Most immediately, I empathize with the children involved at an almost gut level, but not in the way of the hand wringing CPS types who fear they're being sexually or physically harmed. From the evidence presented publicly, I do not believe that's true. Allegations of forcible rape turned out to be bogus, and only five girls between age 16-19 were found pregnant or with children - probably about the same ratio you'd find if you rounded up all the kids in my neighborhood.
Instead, I wonder what it would be like for these children to be torn from a loving family by people whose message is this: Everyone who loves you is bad. Everything you believe is wrong. The God you've been taught is a fraud and belief in Him is harming you.
To pluck any deeply religious child out of a secluded household and shower them with such messages from "de-programmers" would scar a kid for life, if they believed it.
From a psychological perspective, though, what's more likely to happen is that scared youth will cling TO their loving family, not rally against them. Or they'll act out, especially once they're exposed to media from the outside world portraying them and their lives in ways they know are false and unfair. Either way, these kids will surely blame themselves for what's happened to them, their parents and their faith.
There's also perhaps a personal reason I've latched onto this case, and since it definitely influences how I approach the issue, I'll just put it out there. In high school back in Tyler I had a crush for a while on a beautiful young Mormon girl. (There are a couple of Mormon wards in Smith County, and a large number of Mormons, surprisingly, in neighboring Upshur County.) As a gentile, her parents wouldn't let us date, per se, but after a rather odd experience where I formally asked their permission to see her - literally hat in hand - they agreed to let me visit her at their home in exchange for attending a series of introductory classes to their religion at the church, which happened to be near my house.
As evidence of the strange places young love can take you, I did so, and thus gained perhaps more insight than your average East Texas Baptist on the particulars of Mormon faith and family.
What ultimately put me off in that relationship was this gal's belief, not so dissimilar to those in the FLDS (though she didn't believe in polygamy), that bearing and raising children was a woman's highest calling. She was very smart, but her plan was less to go to college than to obtain what used to be called an "Mrs. degree" - i.e., she wanted to find a nice Mormon fella with whom to raise a passel of kids. She, her sisters and friends would openly discuss what would be the maximum manageable number of children while I listened, near horrified. I recall her speaking with admiration of women she knew with 15 or 17 kids, but didn't believe she could "handle" more than 12, the same as her Mom.
I was fascinated by her family nearly as much as the young lady, and for a while really loved spending time with them, especially her mother who I truly admired. The kids were all happy, disciplined, and well-adjusted. Listening to the Mormon religious narrative and doctrine, I never could buy it. But if you looked at the values and lives of the people living the faith, they behaved a lot like the more religious Baptists I knew, except with less hypocrisy.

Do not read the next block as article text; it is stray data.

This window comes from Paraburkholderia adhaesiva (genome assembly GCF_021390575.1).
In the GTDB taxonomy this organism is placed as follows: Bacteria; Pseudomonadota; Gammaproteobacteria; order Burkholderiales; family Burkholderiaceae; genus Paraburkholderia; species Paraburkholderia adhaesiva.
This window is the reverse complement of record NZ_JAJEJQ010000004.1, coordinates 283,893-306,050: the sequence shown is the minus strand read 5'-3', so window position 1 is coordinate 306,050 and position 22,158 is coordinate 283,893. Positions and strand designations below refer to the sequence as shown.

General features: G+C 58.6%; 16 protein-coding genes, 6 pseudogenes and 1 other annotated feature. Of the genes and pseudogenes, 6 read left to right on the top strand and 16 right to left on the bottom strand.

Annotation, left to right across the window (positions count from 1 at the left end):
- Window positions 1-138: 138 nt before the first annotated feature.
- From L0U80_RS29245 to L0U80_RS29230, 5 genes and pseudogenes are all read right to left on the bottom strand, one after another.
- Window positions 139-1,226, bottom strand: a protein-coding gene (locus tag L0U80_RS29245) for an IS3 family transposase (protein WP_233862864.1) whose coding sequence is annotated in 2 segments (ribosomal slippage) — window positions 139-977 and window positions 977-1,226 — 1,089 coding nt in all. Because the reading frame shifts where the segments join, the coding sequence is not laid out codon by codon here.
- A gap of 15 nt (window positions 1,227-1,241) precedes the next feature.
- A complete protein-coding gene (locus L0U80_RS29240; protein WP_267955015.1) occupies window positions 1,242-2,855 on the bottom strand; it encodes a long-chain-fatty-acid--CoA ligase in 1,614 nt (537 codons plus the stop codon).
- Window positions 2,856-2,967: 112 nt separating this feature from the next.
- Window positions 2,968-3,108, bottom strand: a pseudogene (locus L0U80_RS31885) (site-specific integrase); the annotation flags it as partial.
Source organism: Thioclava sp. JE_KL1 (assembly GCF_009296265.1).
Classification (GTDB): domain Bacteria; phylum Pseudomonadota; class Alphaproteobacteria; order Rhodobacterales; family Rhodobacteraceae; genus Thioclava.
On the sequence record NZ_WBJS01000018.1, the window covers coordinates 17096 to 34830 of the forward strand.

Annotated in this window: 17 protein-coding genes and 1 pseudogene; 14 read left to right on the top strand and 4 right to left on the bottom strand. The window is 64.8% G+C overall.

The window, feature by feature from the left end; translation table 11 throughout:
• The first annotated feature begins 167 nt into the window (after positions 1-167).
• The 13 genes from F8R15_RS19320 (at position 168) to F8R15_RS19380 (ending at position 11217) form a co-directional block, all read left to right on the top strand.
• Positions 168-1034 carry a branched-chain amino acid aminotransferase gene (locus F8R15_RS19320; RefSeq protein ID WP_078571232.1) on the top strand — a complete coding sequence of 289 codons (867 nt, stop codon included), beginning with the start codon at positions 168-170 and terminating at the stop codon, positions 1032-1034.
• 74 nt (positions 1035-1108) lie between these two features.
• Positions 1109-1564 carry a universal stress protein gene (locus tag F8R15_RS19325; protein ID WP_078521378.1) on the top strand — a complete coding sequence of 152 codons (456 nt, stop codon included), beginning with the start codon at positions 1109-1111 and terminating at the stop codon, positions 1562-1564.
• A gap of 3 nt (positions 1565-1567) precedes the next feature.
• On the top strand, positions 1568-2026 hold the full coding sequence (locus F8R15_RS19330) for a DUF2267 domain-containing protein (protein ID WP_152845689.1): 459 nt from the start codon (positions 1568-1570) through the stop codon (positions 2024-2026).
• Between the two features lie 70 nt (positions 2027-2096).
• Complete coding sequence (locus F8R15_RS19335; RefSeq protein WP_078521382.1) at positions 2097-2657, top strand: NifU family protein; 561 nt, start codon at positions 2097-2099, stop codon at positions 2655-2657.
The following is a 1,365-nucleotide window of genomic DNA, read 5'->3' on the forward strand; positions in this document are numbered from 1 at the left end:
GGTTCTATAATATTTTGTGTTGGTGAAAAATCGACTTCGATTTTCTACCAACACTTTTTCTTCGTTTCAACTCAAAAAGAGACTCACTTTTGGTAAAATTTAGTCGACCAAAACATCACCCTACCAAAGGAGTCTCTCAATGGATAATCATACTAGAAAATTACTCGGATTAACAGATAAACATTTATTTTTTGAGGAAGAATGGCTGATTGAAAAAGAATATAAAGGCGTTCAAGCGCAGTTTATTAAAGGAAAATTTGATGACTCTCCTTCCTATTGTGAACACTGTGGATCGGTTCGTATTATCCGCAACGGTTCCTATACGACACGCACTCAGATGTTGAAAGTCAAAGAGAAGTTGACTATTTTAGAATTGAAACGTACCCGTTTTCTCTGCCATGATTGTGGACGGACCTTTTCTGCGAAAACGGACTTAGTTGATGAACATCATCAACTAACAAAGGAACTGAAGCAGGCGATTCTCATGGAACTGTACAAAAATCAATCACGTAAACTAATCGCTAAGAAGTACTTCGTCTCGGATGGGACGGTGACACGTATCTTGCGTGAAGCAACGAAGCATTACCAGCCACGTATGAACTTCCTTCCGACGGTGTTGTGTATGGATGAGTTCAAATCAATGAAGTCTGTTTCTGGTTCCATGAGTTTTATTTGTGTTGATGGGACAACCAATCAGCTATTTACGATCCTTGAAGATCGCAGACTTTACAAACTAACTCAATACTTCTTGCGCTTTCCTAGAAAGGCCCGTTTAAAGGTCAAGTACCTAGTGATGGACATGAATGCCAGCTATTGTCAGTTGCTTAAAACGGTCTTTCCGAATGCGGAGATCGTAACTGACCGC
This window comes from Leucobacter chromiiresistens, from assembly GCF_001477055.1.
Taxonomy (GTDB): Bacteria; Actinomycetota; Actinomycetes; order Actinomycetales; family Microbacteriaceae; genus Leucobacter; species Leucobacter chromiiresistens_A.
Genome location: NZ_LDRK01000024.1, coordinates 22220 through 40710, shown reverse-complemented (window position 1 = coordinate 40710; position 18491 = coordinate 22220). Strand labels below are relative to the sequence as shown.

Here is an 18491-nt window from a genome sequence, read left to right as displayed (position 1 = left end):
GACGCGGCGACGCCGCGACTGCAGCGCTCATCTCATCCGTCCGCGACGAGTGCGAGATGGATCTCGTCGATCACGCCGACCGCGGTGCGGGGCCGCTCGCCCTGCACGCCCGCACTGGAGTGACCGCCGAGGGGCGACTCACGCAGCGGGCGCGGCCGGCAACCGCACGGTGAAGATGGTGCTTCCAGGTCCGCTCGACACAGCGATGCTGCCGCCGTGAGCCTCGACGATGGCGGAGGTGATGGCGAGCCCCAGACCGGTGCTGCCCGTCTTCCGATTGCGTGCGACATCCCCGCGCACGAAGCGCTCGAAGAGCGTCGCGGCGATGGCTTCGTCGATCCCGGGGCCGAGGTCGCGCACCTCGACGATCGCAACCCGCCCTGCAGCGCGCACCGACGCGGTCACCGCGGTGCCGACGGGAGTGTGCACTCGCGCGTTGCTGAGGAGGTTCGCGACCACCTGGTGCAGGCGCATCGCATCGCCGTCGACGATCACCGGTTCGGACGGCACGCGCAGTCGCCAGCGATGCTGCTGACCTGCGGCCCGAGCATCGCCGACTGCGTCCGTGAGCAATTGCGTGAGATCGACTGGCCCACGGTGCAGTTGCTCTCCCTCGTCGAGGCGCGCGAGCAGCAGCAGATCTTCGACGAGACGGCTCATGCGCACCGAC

I can no longer explain the theological details of the LDS belief that more children earned more heavenly rewards, and it hardly matters except to say that the idea is a substantive part of the religion established in America by Joseph Smith, in both its mainstream and fundamentalist forms.
In Eldorado, no one alleges YFZ parents are themselves abusing children. Instead the allegation (in court, at least) is that they're teaching their kids that a woman's highest calling is giving birth and raising children, and that it's acceptable to get married at an early age. Even if it were true, and the allegation was disputed, can this really be enough to seize children from their homes? It's not SUCH an outrageous belief, even if you don't share it: Until 2005, 14-year olds could marry in Texas with parental consent, and 16 year olds didn't need parents' permission.
I wonder if somebody put my high school sweetheart on the stand at 16 years old and asked her honest, fundamental beliefs about her religion, women's role and child bearing, if her answers wouldn't sound as strange to a bunch of CPS workers as the FLDS ideology? I'm pretty sure I know the answer. But I can tell you for sure the state of Texas wouldn't have done nearly as good a job raising those dozen kids as her parents did.
See prior, related Grits' posts:
- Big Love in West Texas
- Search warrants for polygamist compound may be invalid
- Is History repeating itself with raid on West Texas polygamist compound? Eldorado incident recalls 1953 "Short Creek" raid
- Will Eldorado case expose overwhelmed CPS system?
- Officials, lawyers, scrambling to handle biggest family law case in Texas' history
- Road to Eldorado paved with bumpy moral, constitutional questions
- History and biology cloud debate over Eldorado marriages
- Lots of substantive Eldorado coverage
- More law blawggers need to weigh in on West Texas polygamist case
- Too many unanswered questions plague Eldorado polygamist case
- After all the hoopla about "child brides" ...
- Phone call alleging abuse at polygamist ranch was fake, can the kids all go home now?
MORE: An online petition has been created calling for release of the children.